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17 of 20 people found the following review helpful By RBSProds TOP 500 REVIEWERVINE VOICE on February 8, 2006
Format: Hardcover
Five INTRIGUING Stars!! Jesse Stone, former LA cop is now chief of police in Paradise, Massachusettes. On the wagon, in analysis, and trying to get his woman back, he's carrying more baggage than a police chief should. Then a murdered "floater" plunges him, a man in therapy, into the seedy underbelly of the rich, to analyze the case and find the killer. And he gets alot of help along the way from internal and external sources, one big surprising source in particular.

The redoubtable Robert B. Parker gives us tons of detailed police procedure and forensic investigation, which is just the kickoff, then he takes Jesse down the lurid rabbit-hole to a surprising climax in a wide ranging investigation. Snappy dialogue and intriguing, disturbing characters and situations abound. In some places it was like I wanted to cover my eyes and peek through the parted fingers: we shouldn't look but can't look away. Do people really live like that? Caution: there are two disturbing scenes conjured up by Mr Parker. An amazing read by one of our most talented mystery writers. Five Big Stars!!!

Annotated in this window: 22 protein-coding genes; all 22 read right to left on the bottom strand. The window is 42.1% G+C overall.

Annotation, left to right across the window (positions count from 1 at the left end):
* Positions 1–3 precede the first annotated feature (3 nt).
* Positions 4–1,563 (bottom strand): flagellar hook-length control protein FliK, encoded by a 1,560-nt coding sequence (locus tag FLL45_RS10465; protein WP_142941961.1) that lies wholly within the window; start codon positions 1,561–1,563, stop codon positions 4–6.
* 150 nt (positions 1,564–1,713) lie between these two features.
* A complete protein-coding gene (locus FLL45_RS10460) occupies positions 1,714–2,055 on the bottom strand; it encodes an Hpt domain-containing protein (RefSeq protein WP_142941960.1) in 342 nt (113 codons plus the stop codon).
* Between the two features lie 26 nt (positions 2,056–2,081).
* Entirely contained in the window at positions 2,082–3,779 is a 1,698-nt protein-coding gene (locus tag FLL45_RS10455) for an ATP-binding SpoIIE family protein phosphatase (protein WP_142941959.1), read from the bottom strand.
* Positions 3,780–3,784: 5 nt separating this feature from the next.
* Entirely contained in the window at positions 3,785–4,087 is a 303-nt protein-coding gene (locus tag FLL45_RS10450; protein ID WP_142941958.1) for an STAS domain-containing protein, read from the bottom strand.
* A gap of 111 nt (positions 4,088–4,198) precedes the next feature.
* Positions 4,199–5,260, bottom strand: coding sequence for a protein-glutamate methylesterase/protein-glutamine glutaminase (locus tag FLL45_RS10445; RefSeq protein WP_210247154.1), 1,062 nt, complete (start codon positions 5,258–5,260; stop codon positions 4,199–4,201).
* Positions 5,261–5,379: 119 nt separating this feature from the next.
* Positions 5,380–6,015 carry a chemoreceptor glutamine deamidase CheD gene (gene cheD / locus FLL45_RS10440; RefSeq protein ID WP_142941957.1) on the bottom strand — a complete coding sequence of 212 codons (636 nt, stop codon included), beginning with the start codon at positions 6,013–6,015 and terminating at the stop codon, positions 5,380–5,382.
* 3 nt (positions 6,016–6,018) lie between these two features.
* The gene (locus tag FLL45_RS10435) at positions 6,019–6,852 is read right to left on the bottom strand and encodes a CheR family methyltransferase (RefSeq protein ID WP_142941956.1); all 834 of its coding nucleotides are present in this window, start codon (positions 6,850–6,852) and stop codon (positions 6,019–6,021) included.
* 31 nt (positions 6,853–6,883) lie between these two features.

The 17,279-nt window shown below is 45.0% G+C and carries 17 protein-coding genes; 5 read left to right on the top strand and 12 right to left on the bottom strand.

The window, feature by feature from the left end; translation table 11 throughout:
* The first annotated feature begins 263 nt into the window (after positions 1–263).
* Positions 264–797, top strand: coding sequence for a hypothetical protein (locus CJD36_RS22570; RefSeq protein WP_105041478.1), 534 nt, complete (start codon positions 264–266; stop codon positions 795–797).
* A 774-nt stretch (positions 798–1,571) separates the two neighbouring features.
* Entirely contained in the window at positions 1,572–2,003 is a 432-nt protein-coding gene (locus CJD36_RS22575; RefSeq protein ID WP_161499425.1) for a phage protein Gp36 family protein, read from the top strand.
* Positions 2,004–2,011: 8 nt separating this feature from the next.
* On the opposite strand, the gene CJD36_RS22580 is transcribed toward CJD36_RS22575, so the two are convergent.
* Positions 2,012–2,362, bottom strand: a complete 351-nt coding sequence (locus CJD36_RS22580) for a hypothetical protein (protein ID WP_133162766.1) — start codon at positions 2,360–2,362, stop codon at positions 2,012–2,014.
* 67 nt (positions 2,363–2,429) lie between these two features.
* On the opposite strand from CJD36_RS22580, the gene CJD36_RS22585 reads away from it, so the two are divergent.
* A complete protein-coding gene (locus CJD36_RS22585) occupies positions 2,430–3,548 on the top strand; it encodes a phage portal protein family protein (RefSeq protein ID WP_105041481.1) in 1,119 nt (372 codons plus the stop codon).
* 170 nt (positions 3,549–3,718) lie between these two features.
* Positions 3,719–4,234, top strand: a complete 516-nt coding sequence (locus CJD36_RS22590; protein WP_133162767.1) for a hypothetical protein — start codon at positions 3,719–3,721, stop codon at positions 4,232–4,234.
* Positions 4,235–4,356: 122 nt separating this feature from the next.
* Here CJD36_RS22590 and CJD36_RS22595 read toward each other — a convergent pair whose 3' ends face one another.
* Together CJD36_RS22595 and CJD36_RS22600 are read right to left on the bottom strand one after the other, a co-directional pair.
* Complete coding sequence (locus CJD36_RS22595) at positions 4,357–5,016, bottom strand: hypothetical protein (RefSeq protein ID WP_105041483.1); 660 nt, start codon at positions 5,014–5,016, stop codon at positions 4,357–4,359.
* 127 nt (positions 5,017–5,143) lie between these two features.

(Note: Eminently readable book with short three to five page chapters that are sparely written, but chock full of information on the page and between the lines. A fascinating, engrossing approach to writing.)
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34 of 44 people found the following review helpful By Tucker Andersen VINE VOICE on February 16, 2006